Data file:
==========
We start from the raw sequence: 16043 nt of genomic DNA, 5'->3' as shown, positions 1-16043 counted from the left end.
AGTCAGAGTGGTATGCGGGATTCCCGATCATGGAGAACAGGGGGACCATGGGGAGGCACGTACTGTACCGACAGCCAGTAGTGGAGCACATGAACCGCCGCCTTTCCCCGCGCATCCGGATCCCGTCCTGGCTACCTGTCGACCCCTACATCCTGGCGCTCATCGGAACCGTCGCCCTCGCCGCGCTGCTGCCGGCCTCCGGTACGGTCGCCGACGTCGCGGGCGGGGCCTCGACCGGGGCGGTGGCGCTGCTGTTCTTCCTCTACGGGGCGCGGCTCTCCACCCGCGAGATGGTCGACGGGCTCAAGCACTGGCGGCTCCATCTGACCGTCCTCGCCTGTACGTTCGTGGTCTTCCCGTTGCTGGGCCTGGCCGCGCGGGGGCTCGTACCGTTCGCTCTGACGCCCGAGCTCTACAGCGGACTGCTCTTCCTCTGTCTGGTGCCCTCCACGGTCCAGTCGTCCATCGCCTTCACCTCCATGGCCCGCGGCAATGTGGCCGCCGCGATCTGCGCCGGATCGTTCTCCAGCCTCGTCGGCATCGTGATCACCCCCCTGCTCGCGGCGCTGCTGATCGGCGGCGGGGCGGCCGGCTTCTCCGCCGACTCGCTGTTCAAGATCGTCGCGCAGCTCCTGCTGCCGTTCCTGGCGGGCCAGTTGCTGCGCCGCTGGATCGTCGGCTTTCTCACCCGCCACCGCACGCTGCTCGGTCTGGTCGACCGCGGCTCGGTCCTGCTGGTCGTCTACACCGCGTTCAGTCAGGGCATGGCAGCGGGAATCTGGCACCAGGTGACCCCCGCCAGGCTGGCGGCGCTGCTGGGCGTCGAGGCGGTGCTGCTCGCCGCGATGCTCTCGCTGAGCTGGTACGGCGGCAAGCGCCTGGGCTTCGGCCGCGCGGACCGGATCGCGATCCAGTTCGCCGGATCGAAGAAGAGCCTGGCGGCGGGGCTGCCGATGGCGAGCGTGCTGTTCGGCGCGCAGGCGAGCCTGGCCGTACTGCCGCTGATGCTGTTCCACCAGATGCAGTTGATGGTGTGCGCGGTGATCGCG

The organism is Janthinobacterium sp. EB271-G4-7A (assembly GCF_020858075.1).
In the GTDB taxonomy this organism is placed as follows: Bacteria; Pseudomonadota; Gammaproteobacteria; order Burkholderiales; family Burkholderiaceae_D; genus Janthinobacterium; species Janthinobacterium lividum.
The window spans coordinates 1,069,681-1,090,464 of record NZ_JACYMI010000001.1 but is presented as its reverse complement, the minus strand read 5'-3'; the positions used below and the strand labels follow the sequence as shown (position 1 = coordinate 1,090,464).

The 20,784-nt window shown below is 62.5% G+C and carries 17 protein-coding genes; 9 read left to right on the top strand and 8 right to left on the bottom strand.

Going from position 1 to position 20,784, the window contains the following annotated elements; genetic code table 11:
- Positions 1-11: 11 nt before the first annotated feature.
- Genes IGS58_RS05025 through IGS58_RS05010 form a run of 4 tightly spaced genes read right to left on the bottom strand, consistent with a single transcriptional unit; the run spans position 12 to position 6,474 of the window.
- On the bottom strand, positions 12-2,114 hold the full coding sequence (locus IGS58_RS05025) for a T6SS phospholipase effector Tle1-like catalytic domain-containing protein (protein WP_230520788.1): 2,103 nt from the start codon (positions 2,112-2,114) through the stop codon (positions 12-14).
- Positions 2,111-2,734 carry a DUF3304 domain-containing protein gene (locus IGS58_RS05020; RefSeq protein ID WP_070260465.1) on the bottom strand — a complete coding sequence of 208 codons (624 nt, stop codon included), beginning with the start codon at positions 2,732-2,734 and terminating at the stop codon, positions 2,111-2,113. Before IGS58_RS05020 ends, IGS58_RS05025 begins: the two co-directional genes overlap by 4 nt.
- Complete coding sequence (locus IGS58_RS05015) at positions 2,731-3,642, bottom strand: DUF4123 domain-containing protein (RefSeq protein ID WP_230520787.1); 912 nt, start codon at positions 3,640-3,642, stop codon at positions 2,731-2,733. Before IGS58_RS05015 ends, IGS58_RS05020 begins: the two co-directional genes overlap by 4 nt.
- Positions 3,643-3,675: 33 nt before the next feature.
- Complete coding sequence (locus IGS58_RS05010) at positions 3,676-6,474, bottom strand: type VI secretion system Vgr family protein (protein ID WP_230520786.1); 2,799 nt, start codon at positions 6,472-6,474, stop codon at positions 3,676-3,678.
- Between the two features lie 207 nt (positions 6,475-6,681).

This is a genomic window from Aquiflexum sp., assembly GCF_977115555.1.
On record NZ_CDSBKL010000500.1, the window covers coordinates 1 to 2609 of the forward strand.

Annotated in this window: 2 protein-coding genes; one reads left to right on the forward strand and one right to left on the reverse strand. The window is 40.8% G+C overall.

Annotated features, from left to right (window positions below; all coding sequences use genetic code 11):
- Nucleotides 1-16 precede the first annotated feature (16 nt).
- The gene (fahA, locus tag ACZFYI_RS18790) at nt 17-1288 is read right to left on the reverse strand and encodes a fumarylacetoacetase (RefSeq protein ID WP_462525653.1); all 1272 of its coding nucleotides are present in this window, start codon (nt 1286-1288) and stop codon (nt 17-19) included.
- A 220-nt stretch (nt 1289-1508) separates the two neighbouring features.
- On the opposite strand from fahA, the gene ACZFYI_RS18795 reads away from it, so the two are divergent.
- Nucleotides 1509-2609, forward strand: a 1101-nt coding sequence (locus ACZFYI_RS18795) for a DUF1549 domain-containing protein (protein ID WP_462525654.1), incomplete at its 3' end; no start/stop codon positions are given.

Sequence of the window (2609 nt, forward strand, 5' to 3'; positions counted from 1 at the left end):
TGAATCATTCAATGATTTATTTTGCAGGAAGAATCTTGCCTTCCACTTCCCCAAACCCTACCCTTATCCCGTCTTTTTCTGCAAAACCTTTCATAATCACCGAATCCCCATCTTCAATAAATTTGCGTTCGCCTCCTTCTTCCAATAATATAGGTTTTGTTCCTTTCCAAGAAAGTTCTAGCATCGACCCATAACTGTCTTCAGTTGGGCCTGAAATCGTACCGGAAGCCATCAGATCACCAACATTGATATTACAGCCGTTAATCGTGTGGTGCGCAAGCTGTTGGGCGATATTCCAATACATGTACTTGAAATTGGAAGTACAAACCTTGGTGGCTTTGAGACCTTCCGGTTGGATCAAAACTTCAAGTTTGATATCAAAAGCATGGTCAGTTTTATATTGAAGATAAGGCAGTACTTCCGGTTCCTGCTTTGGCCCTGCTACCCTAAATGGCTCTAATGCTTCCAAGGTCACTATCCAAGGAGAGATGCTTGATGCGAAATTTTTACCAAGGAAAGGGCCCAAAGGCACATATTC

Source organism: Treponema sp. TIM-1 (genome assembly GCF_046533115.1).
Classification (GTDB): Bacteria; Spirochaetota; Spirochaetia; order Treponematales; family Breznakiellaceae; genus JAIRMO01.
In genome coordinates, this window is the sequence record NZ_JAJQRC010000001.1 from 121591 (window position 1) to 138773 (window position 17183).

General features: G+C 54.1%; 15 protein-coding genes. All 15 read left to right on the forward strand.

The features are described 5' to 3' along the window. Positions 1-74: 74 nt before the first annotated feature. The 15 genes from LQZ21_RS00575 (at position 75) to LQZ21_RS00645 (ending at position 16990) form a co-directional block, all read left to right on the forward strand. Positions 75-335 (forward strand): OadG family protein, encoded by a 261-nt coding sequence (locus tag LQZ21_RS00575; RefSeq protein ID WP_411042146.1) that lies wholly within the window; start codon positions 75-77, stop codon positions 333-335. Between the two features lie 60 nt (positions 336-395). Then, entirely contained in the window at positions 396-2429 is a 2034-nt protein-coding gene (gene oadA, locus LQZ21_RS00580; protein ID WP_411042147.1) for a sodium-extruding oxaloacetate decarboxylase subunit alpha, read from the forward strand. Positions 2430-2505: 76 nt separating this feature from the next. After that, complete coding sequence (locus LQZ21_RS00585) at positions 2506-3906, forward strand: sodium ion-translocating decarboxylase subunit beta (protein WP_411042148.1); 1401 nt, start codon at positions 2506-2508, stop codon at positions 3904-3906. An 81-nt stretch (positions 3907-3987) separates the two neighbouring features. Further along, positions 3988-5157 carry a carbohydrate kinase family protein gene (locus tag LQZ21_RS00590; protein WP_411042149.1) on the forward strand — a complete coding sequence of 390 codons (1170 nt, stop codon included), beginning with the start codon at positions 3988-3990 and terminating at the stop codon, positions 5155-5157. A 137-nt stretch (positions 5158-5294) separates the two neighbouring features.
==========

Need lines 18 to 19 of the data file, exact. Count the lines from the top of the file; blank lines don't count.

Annotated in this window: 2 protein-coding genes; one reads left to right on the forward strand and one right to left on the reverse strand. The window is 40.8% G+C overall.

Annotated features, from left to right (window positions below; all coding sequences use genetic code 11):